Many experienced bettors view handicapping horse races as a science. Others consider it an art form. Either way, the first step toward spending countless enjoyable afternoons at Tampa Bay Downs is understanding that each race is a unique event, with a virtually infinite number of possible outcomes.
The result of any race can hinge on so many factors: speed, a horse’s class, the surface (at Tampa Bay Downs, dirt or grass), track condition, pace, running style, jockey skill and another couple of dozen or so we lack space to mention.
Trainers attempt to enter their horses “where they belong” — ideally, against horses of similar or lesser quality. They also look for races on a surface and at a distance their horse has shown a liking for in the past, or a race with conditions they think will work in their favor based on their horse’s breeding, running style and past performances. And every trainer at the track vies for the services of a top jockey.
Tampa Bay Downs fans are fortunate to receive educated insights before each race from “Paddock Preview” host Ren Carothers over the closed-circuit TV feed. Carothers is devoted to her craft, familiarizing herself with a horse’s style and ability, trainer patterns and jockeys most capable of guiding a long shot to victory.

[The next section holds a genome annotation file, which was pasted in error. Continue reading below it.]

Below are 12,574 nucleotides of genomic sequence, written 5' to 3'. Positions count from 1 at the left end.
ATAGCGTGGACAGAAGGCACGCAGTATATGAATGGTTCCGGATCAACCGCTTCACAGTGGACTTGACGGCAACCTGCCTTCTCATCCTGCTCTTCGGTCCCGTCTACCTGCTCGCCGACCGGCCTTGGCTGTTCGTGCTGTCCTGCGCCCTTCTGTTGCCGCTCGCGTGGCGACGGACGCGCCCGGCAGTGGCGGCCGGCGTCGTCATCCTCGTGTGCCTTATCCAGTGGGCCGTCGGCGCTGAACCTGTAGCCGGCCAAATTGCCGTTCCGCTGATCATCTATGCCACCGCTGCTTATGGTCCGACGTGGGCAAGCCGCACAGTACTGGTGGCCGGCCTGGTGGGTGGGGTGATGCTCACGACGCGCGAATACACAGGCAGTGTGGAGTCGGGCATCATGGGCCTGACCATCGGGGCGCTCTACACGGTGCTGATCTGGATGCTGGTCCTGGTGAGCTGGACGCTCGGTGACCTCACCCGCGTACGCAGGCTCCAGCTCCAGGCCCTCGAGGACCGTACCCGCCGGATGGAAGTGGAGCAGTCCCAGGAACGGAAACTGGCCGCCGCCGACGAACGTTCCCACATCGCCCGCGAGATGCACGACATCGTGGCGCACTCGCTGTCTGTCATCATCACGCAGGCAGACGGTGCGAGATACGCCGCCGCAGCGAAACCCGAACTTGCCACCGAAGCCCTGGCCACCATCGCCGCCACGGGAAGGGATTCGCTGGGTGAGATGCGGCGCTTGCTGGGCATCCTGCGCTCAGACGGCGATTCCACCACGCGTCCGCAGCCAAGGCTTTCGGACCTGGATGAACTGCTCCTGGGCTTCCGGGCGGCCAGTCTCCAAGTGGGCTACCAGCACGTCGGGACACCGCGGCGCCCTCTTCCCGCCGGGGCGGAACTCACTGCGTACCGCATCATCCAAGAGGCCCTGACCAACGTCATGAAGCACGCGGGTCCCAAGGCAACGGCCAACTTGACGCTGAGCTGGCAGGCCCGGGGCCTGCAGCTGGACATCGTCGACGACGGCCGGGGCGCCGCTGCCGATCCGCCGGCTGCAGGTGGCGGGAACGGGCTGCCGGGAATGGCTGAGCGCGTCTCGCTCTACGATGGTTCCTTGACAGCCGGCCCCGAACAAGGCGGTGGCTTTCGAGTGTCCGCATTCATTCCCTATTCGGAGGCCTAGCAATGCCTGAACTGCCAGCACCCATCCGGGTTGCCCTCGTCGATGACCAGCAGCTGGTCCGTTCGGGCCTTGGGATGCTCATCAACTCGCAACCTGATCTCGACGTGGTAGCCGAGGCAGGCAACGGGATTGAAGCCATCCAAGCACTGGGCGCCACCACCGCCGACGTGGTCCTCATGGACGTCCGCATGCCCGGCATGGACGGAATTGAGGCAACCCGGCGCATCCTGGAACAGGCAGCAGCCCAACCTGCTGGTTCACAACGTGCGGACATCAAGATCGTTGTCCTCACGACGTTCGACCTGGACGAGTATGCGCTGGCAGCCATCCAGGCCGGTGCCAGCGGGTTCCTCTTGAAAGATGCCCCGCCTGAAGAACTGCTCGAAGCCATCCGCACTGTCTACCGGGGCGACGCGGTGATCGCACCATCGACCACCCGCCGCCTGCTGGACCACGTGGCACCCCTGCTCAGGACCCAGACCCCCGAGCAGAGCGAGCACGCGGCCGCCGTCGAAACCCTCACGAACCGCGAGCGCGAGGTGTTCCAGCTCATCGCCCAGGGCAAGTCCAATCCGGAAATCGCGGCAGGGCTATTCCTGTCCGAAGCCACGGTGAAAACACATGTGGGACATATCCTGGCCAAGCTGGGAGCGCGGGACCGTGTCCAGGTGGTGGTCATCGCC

Based on this wealth of information, your mission, as a fellow handicapper and bettor, is to determine which horses will finish in the top flight.
Unless, of course, one of the horses has the same name as your best friend — in which case a “hunch bet” is virtually mandatory.
The welcoming cornucopia of available wagers has increased fans’ chances for a huge payday. But those don’t come easy. So put on your thinking caps, sharpen your pencils and get ready to merge science and art into big bucks!
Wagering on horse racing is different from sports betting in that it uses parimutuel betting, which pits bettors against each other instead of against the sports book. In parimutuel betting, money for each type of wager (such as win bets and exacta bets) is placed into individual pools.